Acoustical Society of America's 133rd Meeting Lay Language Papers:

Impact of Hearing Loss on Children in Typical School Environments

Peggy B. Nelson -
Division of Otolaryngology
University of Maryland School of Medicine
16 S. Eutaw Street, Suite 500
Baltimore, MD 21201

Presented Tuesday afternoon, June 17, 1997
133rd ASA Meeting, State College, PA
Embargoed until June 17, 1997

Childhood hearing loss is a widespread problem with significant impact. Hearing loss is an invisible condition resulting in communication problems that can ultimately interfere with learning and social development. Every school in the U.S. can expect to have children with permanent hearing loss. Every teacher in the early grades can expect that every day there is a child in that classroom who has trouble hearing.

Many children have hearing loss that fluctuates due to recurring ear infections. Ear infections (otitis media, or OM) constitute the most frequent medical diagnosis for children.1 The number of cases of OM has risen dramatically over the past ten years. The National Center for Health Care Statistics estimates that annually there are 70 OM cases for every 100 children under the age of 5 years. Surprisingly, even older children still experience bouts of OM; there are 14 cases annually for every 100 children ages 5 - 17. Ear infections result in hearing loss that ranges from very slight to moderate, and averages approximately 20 dB. A 20 dB decrease in hearing level is significant for learning.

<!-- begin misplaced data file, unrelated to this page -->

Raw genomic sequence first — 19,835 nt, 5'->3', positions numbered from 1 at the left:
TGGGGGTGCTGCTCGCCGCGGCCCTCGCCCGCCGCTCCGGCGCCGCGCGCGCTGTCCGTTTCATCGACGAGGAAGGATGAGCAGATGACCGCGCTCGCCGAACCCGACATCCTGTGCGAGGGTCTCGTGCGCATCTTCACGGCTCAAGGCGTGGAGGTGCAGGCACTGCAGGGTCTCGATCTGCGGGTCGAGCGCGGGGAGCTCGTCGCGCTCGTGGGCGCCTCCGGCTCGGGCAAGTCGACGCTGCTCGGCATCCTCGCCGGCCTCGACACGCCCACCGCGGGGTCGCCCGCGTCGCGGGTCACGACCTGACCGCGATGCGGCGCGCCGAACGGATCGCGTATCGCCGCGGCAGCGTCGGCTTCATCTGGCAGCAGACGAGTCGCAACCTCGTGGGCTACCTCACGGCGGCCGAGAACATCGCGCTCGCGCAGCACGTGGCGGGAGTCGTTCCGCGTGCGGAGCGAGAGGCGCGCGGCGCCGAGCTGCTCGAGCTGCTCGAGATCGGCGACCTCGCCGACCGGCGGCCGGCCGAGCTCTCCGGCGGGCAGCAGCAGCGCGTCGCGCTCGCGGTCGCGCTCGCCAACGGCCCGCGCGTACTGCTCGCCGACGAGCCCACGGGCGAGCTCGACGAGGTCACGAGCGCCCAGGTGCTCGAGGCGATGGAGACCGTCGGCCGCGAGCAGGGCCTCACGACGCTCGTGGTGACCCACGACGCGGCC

Additionally, 2% of children have permanent hearing losses from damage to the inner ear/auditory nerve due to illness, heredity, head trauma, complications at birth, and other causes. The incidence of these inner ear/nerve (sensorineural) losses has also increased. The national health survey reported a 12% increase in children with hearing trouble between 1971 and 1991.2 Sensorineural hearing losses often cause damage to the high frequency regions of hearing, resulting in a muffled sound to speech, and reducing speech understanding, even for loud voices.

In addition to decreasing the intensity of incoming sounds, damage to the inner ear causes a further reduction in the ear's ability for fine-tuning to frequency and temporal changes.

Hearing loss can cause significant educational and social problems. Academic delays occur in children with even mild hearing loss as early as first grade. In later grades, two- to three-year academic delays are commonly reported. While many children with otitis media who receive good speech and language stimulation catch up to their peers, those children without sufficient intervention from teachers and families and those with sensorineural hearing loss usually do not.

Traditional classrooms are noisy, and noise interferes with all children's performance. In many classrooms, for the child in the middle of the room, the noise is as loud as the teacher's voice (a 0 dB signal-to-noise ratio) or worse.

In addition, older classrooms designed with square shapes and hard surfaces are very reverberant, further decreasing the intelligibility of speech. Reverberation is commonly described by measuring the reverberation time, the time required after the signal ceases for the signal strength to be reduced by 60 dB. In many rooms, signals strength is reduced quite quickly (perhaps less than a half-second) and no noticeable echo is present. In larger, hard-walled rooms, reverberation times may be greater than a second, and the echo is quite noticeable.